Because the area is one of the closest terrestrial analogues to Mars, understanding how water flows through the pond and the surrounding area could help scientists understand the behavior of similar features on the Red Planet.

New Keys to Help Extraterrestrials Unlock Our Messages



When the esteemed German mathematician Carl Friedrich Gauss contemplated communication with extraterrestrials at the beginning of the 19th century, targeting the moon seemed obvious. Our planet’s natural satellite provided the nearest plausible home for life beyond Earth.

The form and content of the message we could send was equally clear to Gauss. He is credited with the idea of communicating with inhabitants of the moon by clearing large swaths of the Siberian forest of its trees and in their place planting massive wheat fields in the shape of carefully arranged geometrical shapes, which would be visible from the moon. Specifically, he wanted to show Lunarians that Earthlings are familiar with the Pythagorean theorem by creating massive landscapes demonstrating that the sum of the squares of the legs of a right triangle equals the square of the hypotenuse: a2 + b2 = c2.

Nearly two centuries after Gauss’s proposal, our team has turned to him for inspiration, using math as a universal language for interstellar communication by radio.

We of course now know that our moon is inhospitable to life. But in the last two decades we have learned of the existence of planets around other stars. Some of these exoplanets orbit within their star’s “Goldilocks zone,” where it is not too hot, and not too cold, but just right to allow for the existence of liquid water—a prerequisite for life as we know it. Recently we sent a series of radio messages that included a numerical description of the Pythagorean theorem to one such exoplanet, in the hope of eliciting a response from any geometry-savvy inhabitants.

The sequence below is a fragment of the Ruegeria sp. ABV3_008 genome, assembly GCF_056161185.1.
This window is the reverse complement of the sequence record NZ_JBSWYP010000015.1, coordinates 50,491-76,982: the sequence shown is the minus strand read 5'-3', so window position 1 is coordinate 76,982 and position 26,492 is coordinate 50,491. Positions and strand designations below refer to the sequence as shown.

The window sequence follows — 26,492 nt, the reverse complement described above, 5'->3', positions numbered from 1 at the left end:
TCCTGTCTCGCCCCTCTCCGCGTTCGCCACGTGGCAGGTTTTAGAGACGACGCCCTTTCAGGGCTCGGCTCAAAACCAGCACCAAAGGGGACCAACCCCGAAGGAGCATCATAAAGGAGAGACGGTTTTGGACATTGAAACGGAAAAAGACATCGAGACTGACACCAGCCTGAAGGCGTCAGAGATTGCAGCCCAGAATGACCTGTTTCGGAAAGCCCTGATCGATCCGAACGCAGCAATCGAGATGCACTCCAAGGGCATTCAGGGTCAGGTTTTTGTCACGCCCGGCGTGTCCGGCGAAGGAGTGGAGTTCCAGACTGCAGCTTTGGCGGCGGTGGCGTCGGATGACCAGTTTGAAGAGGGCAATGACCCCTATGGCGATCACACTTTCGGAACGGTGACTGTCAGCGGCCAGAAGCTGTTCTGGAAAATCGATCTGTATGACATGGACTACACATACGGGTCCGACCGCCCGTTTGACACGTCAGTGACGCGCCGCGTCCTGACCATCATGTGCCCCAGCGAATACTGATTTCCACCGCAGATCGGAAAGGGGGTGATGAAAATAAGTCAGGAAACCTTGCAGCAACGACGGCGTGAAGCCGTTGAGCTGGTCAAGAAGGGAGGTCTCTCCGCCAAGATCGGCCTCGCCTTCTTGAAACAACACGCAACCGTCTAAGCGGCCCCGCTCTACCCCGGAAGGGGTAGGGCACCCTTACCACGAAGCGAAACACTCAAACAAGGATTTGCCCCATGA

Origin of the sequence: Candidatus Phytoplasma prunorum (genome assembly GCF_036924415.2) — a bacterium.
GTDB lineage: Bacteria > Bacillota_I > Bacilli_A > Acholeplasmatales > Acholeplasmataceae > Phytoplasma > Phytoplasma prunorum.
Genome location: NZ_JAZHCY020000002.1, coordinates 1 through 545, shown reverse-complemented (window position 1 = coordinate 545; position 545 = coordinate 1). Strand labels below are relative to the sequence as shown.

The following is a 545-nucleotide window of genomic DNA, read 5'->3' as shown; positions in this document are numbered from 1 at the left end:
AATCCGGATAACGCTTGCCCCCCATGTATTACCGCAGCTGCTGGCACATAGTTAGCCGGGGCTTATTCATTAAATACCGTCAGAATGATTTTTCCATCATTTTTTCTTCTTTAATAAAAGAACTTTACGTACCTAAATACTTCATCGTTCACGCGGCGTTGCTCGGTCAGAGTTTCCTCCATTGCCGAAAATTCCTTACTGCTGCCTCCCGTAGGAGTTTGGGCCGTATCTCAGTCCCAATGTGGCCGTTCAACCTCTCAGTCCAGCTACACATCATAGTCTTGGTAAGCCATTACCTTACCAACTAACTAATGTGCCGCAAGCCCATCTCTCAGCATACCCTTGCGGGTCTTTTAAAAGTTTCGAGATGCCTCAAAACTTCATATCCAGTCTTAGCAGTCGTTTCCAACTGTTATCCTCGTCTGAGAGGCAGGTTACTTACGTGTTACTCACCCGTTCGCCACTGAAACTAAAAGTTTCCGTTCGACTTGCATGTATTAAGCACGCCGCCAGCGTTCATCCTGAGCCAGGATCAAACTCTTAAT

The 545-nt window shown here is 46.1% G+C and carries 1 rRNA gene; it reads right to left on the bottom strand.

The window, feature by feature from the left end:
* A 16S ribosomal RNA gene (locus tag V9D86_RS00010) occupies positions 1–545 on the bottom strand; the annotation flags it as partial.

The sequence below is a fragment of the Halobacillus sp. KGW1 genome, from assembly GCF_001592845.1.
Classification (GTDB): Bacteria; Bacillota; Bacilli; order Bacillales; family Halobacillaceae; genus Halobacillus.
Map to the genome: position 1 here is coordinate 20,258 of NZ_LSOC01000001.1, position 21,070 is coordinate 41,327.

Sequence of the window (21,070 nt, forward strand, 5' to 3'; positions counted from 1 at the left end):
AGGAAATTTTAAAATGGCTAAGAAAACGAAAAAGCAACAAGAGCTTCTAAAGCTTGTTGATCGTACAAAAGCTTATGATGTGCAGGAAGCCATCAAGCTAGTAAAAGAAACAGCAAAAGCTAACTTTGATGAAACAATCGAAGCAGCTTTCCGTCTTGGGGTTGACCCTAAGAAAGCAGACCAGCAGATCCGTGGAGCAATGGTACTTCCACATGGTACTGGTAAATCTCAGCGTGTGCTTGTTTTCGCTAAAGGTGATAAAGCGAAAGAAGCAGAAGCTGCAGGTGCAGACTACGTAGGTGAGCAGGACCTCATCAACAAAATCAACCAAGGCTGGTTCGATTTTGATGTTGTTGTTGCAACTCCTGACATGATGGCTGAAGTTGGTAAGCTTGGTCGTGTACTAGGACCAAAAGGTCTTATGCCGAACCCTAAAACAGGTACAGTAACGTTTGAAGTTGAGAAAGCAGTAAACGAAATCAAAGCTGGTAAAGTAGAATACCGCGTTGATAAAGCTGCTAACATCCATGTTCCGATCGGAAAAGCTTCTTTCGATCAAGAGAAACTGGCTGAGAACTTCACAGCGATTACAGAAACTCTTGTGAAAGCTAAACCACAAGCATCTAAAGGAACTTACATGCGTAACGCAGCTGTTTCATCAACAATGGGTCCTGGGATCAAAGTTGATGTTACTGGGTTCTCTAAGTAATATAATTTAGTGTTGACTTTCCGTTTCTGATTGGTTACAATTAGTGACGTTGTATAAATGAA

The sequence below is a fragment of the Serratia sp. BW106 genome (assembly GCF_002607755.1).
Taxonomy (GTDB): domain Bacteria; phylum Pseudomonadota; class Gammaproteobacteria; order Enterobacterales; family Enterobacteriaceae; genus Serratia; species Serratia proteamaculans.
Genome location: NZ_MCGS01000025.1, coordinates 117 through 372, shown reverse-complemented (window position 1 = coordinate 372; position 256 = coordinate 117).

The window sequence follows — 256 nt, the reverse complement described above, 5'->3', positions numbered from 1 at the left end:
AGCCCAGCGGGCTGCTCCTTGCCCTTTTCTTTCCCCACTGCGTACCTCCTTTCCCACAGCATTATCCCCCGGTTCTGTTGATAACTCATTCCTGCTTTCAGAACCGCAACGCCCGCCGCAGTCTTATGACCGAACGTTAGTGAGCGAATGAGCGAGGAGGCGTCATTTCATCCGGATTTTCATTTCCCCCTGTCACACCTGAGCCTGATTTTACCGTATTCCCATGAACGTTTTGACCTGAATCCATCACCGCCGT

The exoplanet is a super-Earth named GJ 273b, which orbits Luyten’s Star, a red dwarf only 12.4 light years from our solar system. It has the distinction of being the nearest known exoplanet that is potentially habitable while also being in view of the two-megawatt transmitter of the European Incoherent Scatter Scientific Association (EISCAT) in Tromsø, Norway, north of the Arctic Circle. On three successive days in mid-October 2017, a project dubbed “Sónar Calling GJ 273b” celebrated the 25th anniversary of Barcelona’s Sónar music festival with radio transmissions from EISCAT, which included a sampling of music by the festival’s artists.

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Carl Sagan's Aliens: Extraterrestrials in the Thermosphere


On September 10 2006, fear gripped the crew of shuttle mission STS–115. There was something outside the shuttle windows; it was following them, coming closer, and it was huge, flickering, luminescent, and changing its shape as it approached. Then, there were more of them; and they were surrounding the shuttle. Alarmed, the crew of STS–115, immediately contacted Mission Control.

The extraterrestrials outside the shuttle windows were huge, had an amorphous shape, and were opaque, appearing more like living tissue than a hard metal object. They appeared to be "curious" rather than threatening… with behavior and appearance reminiscent of the UFO "Foo fighters" which harassed German and U.S. pilots as they firebombed German cities during WWII… and in some respects, very similar to the hypothetical aliens Carl Sagan once proposed may dwell in the Jovian upper atmosphere… The crew of STS–115 again contacted Mission Control, asking for instructions as they watched the UFOs fly away…

The astronauts aboard STS–115, were not the first, or the last, to be visited by unidentified extraterrestrials. There have been dozens of close encounters between astronauts, the space shuttles, and alien extraterrestrials which resemble vast clouds of "intelligent" nano-particles and space-bacteria, giant space-amoeba, or which may represent a fourth domain of life which is not carbon-based and has no DNA, and which may be comprised of and feed on electro-magnetic energy (Alfven 1981; Sagan & Salpeter 1976; Tsytovich, et al. 2007)).